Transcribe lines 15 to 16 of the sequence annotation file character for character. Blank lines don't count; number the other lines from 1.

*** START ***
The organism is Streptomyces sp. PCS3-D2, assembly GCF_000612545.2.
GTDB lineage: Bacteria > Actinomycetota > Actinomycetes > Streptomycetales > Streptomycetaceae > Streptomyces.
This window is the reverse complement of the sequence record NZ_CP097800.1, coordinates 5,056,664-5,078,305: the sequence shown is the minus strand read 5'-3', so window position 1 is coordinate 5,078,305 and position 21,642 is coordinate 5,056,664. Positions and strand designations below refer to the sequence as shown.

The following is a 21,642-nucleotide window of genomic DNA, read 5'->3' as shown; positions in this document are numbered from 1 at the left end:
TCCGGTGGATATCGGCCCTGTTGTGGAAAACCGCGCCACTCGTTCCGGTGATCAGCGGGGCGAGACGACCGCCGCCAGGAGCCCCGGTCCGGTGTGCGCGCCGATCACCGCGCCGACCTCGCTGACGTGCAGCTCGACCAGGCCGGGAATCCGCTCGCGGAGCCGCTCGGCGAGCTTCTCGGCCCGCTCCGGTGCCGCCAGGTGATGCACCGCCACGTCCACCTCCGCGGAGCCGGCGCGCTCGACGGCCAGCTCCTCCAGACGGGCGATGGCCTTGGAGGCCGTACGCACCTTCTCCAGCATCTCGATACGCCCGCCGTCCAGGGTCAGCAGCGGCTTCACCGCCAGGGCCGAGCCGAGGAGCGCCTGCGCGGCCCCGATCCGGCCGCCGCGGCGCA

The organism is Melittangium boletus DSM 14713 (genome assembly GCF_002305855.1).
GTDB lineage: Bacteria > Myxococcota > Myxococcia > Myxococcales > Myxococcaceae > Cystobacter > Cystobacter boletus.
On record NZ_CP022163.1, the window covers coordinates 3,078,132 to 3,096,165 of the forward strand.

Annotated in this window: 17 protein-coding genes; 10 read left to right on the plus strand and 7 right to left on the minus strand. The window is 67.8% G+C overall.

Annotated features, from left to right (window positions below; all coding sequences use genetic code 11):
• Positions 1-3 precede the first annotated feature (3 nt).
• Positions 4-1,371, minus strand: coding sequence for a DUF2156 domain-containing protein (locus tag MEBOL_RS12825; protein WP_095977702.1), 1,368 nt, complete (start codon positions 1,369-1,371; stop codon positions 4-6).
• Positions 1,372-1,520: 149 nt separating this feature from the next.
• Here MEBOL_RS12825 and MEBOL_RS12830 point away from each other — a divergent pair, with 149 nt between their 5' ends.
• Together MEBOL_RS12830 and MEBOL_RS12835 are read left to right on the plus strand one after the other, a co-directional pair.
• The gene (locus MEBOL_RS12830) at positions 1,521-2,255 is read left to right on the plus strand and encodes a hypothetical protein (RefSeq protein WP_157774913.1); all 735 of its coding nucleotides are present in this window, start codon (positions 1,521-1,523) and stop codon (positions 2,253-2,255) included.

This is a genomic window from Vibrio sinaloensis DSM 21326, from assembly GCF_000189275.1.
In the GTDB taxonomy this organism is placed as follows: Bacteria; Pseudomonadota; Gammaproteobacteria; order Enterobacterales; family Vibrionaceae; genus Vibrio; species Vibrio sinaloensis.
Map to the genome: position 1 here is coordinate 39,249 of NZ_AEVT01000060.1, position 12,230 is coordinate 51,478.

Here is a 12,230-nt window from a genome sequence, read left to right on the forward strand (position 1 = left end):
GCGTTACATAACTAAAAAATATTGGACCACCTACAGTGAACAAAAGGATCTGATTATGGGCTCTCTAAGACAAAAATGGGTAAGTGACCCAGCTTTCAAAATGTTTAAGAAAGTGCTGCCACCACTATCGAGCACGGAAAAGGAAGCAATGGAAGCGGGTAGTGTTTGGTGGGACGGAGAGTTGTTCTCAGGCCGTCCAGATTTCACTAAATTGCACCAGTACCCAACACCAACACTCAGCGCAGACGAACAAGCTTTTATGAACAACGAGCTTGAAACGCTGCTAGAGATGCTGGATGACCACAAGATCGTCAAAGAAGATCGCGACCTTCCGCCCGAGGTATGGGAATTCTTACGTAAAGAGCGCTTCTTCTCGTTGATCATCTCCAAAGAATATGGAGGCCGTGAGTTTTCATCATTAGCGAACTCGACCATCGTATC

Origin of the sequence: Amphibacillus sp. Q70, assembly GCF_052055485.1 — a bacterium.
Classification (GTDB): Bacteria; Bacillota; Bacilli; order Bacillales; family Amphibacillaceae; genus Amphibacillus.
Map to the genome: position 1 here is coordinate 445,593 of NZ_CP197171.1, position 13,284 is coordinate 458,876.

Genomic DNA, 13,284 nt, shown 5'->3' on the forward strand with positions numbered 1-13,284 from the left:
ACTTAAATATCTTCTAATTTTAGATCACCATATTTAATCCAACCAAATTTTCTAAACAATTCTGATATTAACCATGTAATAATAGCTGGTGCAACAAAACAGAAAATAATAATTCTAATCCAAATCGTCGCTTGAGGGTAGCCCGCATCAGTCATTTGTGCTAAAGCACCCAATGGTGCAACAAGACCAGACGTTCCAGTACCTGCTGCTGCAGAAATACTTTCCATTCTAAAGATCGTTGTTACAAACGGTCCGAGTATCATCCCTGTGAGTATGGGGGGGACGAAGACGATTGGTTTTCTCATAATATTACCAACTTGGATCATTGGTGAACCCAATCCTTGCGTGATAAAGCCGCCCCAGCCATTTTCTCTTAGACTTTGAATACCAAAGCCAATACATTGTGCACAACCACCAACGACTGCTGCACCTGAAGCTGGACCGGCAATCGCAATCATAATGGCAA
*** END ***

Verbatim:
• Together MEBOL_RS12830 and MEBOL_RS12835 are read left to right on the plus strand one after the other, a co-directional pair.
• The gene (locus MEBOL_RS12830) at positions 1,521-2,255 is read left to right on the plus strand and encodes a hypothetical protein (RefSeq protein WP_157774913.1); all 735 of its coding nucleotides are present in this window, start codon (positions 1,521-1,523) and stop codon (positions 2,253-2,255) included.